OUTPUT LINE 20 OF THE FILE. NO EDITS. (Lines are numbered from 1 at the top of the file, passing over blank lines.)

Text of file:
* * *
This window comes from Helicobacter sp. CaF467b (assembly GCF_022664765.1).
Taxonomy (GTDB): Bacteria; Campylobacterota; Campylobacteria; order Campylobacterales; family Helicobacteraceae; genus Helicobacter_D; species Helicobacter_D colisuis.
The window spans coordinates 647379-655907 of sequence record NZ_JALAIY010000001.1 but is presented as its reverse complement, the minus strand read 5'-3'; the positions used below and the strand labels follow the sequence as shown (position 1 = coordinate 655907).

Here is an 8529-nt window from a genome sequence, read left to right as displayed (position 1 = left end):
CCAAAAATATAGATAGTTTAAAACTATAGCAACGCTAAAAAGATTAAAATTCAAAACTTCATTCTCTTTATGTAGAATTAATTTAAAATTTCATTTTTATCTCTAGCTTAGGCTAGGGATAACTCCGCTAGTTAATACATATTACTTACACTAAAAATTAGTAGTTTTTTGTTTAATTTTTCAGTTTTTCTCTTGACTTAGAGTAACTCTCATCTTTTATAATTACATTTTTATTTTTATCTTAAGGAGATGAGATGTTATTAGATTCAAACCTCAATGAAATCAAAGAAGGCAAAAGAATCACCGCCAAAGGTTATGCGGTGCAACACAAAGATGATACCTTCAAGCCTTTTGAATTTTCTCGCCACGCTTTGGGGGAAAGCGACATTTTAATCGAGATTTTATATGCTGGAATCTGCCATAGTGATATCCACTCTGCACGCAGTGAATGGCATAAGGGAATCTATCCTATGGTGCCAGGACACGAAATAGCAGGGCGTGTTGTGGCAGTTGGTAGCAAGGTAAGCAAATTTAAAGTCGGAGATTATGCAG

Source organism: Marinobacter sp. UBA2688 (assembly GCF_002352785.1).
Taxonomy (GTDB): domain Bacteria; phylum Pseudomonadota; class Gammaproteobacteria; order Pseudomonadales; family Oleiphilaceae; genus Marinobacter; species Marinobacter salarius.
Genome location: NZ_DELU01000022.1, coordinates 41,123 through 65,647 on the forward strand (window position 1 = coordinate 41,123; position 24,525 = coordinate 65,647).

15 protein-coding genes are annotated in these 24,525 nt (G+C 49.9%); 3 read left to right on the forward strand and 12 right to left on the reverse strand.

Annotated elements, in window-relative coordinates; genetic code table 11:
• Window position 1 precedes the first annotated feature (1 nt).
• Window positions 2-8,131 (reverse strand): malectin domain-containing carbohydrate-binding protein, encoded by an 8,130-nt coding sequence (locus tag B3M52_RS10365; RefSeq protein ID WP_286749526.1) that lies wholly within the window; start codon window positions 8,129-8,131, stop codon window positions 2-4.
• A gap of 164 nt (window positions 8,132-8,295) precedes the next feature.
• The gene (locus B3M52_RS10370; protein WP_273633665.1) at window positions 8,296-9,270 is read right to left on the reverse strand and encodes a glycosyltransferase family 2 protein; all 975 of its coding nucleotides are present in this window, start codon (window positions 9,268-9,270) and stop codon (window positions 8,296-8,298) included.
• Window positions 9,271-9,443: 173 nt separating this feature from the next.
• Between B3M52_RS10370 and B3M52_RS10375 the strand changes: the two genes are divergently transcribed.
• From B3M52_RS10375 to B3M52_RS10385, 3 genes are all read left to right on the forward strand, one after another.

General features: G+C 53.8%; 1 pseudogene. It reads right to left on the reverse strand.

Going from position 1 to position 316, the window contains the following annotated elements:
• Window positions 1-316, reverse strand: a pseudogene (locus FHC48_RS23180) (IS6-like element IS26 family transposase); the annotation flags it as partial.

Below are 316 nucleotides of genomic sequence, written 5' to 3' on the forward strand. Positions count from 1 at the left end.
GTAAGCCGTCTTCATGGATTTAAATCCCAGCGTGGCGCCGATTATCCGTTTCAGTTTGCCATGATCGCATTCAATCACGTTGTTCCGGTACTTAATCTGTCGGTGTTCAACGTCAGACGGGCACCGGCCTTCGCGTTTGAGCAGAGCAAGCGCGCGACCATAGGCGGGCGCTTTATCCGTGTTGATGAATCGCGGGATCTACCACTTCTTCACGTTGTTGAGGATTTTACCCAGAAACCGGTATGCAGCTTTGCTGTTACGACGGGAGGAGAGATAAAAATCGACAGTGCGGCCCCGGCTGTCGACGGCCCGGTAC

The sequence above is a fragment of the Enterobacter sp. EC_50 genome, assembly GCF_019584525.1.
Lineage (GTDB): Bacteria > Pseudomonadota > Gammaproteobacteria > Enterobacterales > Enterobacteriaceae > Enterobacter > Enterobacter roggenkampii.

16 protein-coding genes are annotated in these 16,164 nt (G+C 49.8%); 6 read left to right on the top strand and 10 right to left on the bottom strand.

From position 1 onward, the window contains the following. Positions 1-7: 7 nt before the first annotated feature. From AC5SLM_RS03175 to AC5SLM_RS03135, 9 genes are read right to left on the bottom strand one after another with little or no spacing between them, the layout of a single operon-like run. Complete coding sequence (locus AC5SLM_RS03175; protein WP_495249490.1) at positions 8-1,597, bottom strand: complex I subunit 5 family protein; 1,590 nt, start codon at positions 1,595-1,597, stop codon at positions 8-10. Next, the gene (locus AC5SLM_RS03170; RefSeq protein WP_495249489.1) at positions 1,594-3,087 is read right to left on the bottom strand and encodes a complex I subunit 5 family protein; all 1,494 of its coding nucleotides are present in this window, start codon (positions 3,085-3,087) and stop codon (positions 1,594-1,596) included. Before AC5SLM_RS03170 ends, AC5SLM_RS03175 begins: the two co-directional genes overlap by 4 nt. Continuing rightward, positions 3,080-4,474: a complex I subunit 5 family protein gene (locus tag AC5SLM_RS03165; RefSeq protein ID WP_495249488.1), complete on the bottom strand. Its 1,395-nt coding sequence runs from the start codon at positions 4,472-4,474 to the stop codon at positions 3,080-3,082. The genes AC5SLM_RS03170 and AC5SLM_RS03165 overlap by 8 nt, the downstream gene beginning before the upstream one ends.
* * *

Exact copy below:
• Window positions 1-316, reverse strand: a pseudogene (locus FHC48_RS23180) (IS6-like element IS26 family transposase); the annotation flags it as partial.